• Will this person be able to teach me how to achieve these results?

“O” is for OFFER

So far, you have defined the problem, clarified the cost of not solving it, told the story of the solution, and helped your reader visualize the transformation through testimonials from others just like themselves.

Now is the time to describe exactly what you are offering for sale.

This is the section of your copy where you lay out your offer. You can even create a subheading for the section called something clever like, “Here’s Exactly What You Get.”

Make certain that you focus 80% of your copy on the transformation itself. You do have to talk about the deliverables (the class schedule, the DVDs, etc.), but that should only occupy about 20% of your copy in this section.

Just remember that as you describe the deliverables in the offer section, you must keep tying them back to the transformation and benefits your buyers will receive.

So instead of simply writing that the buyer will receive “8 DVDs, each containing a 45 minute workout session”, you might instead write that they will receive “8 DVDs that each contain a body-sculpting, fat-burning transformational work out that will help you craft the lean muscle you really want.”

“R” is for RESPONSE

This is one of the areas where copy tends to often be the weakest: the response request. We are asking the customer to buy.

At this point, you should not be shy about making this request. You should tell the customer exactly what to do in order to get your program, your consulting, your book, etc. You should remind them why it’s important o do so.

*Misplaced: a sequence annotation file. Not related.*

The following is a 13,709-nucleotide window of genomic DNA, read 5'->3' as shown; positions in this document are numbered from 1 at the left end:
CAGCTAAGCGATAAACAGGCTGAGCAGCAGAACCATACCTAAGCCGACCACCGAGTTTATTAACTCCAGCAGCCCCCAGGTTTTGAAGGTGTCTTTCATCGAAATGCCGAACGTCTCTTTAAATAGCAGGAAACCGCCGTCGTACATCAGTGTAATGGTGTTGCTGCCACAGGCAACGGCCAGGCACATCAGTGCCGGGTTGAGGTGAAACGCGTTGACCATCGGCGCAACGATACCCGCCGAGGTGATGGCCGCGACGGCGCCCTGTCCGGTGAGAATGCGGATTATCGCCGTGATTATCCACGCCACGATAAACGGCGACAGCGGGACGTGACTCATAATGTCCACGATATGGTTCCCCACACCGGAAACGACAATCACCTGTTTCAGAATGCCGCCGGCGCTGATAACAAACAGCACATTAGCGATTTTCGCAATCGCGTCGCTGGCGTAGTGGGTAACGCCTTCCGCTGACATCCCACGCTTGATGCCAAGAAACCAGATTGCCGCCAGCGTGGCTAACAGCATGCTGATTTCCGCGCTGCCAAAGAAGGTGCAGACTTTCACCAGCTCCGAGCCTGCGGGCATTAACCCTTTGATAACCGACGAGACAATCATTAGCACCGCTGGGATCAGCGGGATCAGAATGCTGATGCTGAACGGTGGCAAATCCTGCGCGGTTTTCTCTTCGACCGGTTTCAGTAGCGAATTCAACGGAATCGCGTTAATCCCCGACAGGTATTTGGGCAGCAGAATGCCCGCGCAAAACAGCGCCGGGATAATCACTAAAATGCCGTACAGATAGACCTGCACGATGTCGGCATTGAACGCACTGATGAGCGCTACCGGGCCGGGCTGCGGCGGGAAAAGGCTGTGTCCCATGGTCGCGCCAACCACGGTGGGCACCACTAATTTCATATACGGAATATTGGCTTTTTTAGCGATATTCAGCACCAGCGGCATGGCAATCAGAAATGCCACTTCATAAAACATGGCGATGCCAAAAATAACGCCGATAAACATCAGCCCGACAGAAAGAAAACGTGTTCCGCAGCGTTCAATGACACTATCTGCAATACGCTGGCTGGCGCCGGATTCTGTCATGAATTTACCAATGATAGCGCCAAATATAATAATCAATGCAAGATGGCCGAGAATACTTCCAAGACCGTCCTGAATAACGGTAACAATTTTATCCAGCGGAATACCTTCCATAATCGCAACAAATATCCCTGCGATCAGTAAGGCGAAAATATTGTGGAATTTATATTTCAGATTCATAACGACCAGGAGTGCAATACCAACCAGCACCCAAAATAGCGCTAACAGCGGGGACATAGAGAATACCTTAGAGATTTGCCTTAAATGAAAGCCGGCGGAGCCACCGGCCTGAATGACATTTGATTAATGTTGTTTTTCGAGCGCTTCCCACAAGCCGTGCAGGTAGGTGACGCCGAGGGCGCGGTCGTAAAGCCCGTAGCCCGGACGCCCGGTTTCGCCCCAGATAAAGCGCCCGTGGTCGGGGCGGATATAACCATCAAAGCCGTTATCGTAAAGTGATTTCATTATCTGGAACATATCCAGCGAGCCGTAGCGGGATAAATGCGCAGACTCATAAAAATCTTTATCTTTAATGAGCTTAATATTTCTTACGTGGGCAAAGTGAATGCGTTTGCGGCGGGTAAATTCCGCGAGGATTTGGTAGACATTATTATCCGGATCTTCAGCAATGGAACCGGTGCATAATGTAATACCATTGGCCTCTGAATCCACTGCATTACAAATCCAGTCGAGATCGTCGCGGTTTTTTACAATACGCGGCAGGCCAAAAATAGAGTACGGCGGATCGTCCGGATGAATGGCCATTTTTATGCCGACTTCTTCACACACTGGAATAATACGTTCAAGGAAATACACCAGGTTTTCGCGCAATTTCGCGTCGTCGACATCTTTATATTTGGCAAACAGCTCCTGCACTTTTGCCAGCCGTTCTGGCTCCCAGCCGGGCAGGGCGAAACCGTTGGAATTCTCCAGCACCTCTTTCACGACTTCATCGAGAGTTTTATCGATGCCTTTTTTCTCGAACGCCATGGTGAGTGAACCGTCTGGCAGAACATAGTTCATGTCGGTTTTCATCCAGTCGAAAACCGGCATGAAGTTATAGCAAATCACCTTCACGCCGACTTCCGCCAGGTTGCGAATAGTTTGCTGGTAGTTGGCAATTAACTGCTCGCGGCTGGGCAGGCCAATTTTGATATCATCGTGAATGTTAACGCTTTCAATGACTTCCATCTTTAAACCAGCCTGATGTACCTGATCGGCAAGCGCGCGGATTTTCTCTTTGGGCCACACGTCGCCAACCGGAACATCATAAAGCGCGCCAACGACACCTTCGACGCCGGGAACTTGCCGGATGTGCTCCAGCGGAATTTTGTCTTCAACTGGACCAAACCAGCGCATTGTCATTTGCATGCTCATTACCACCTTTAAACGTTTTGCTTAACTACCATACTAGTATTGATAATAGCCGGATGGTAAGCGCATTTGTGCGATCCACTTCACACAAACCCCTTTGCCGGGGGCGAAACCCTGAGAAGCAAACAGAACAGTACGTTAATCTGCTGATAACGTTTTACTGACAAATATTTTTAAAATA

I often write copy similar to this:

You’re at the point of decision. You can either continue down the path of least resistance, the path you have already been traveling, or you can choose the road less traveled. The path of least resistance will probably result in you getting the same outcomes you’ve always received. But if you want something different to happen, if you want to change the direction of your health (or your relationships, or your finances, etc.) you’re going to have to do something different. Make a new choice, and pursue your new outcome.

And then I will write very specific, directive copy telling them exactly what to do next: “Click the button below, fill out the order form, and we will immediately ship your entire package to you. It will contain everything you need to get started.”

Some people shy away from strong language like this, but the fact is, if you truly believe that you have a solution that will solve a problem for people, why on earth would you not be as direct as possible in telling them how to get that solution? In fact, aren’t you doing them a disservice by not making the strongest case possible?

What to do now

My suggestion is that you use this framework to write or rewrite your sales copy. The key to making this approach to writing sales copy successful is the having the mindset of being a “pastor”.

If you apply the principles of being a shepherd to your readers, and you follow the sequence of the P.A.S.T.O.R formula, my prediction is you will experience more sales, more profits, and more happy customers… more often.

Ray has a special eBook for you where he details the power of copywriting to create a $2 billion dollar sales letter. Click here to get your free copy.

What area do you struggle with most when writing copy? Share in the comments.

About Ray Edwards

This is a guest post by Ray Edwards. Ray is a world-renowned copywriter and communications strategist, writing for some of the most powerful voices in leadership and business. You can find him on his website, Twitter, and Facebook.